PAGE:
On official app stores, however, the recommended age rating is higher, with Apple classifying it as suitable for 17+, and Android labeling it with their “Mature 17+” tag.
Is Bitlife free?
While it’s not necessary to buy anything in the game to make it playable, in-app purchases are designed to be frequent and difficult to click away from, so it’s possible children could accidentally say yes to in-app purchases as they navigate the app.
There is an upgraded version of the app, called Bitizenship, which offers:
- No more in-app ads or ad placements
- “VIP access” to special locations
- The ability to change your character’s appearance
- Interaction with extra characters (including teachers and bosses, but also the Mafia), who are off limits in the free version
- The option to join a prison gang or hire a hitman
Players can also remove in-app purchases, but not access any Bitizenship features, for a lower one-time payment price.
Additionally, for a higher price, Bitlife players can unlock “God mode”, which allows them to make edits to names and people’s appearance throughout the game.
In-app advertising in Bitlife
Most of the promoted ad content tends to be for similar life-simulation style apps, which often feature mature themes as part of their storyline. It’s possible that your child could be prompted to download apps which contain much more inappropriate content than the BitLife game itself, especially as in-game ads are run frequently and are unskippable.
How can I make BitLife safe for my kids?
With younger children, we’d certainly recommend blocking the app entirely, but with older teenagers, you may want to have an open and honest discussion surrounding the app and how it might not fit in with your family’s values.
To help make BitLife safer for older teens, you could try:
- Ensuring your child is using apps which are age-appropriate with a parental control tool such as Qustodio, which allows you to see which new apps your child downloads, and to investigate further if you’re not sure of its content.
- Due to BitLife’s addictive playalong structure, if you do decide to let your child play the game, implementing time limits would be a good way to restrict the amount of time they engage with the life simulator.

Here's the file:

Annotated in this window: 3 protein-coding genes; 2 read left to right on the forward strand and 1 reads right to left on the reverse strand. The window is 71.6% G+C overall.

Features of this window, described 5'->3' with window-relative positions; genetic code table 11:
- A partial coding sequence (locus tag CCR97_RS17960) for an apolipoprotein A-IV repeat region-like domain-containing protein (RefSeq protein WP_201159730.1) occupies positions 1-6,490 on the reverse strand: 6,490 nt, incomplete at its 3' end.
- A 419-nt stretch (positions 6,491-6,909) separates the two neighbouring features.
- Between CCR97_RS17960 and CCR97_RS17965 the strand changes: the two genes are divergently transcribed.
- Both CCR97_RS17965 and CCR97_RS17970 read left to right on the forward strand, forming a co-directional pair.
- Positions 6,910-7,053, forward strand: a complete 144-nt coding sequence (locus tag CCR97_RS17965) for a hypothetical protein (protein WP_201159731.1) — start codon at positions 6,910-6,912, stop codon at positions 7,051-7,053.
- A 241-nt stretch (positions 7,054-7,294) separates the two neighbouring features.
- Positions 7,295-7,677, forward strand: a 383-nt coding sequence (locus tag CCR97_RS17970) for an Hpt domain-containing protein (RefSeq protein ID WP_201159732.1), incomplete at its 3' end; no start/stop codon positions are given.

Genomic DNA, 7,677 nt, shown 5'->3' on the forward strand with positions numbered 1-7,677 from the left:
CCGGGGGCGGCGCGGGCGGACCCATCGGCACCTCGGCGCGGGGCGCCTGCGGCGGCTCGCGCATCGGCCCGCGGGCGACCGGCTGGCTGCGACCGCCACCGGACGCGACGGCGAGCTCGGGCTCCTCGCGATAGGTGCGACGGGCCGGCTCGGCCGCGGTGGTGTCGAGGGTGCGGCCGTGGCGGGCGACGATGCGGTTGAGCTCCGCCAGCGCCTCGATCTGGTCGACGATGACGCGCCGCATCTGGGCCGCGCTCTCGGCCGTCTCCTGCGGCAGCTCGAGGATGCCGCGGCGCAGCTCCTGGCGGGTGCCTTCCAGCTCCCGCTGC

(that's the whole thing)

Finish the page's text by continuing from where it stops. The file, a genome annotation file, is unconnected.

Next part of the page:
- Finally, using a parental control tool can also help you to block apps such as BitLife until you consider your child is mature enough to use them.
Qustodio’s final advice on BitLife
In theory, life simulation games can be a healthy way for kids to learn about the real world, and experiment. As every in-game action has a consequence, it’s a good way for children to learn from their mistakes, or lack of them. However, BitLife isn’t the best example of a life simulation game. While the simplistic form makes it easy to play, it’s more mindless than mindful entertainment, and as it’s scattered with random prompts to make unrealistic life decisions, or even illegal ones, the case for any educational aspect is difficult to plead.
As a parent, you know what’s best for you and your family, and what kind of games and apps you’re comfortable with your child playing. We’d suggest seeking out more complete, age-appropriate life simulation games, such as ones that allow your child to decide the fate of individuals, families, or even whole cities and communities.
With the right life simulation game, your child can get creative with design, explore and develop their planning and problem-solving skills, and so much more. That game certainly isn’t BitLife!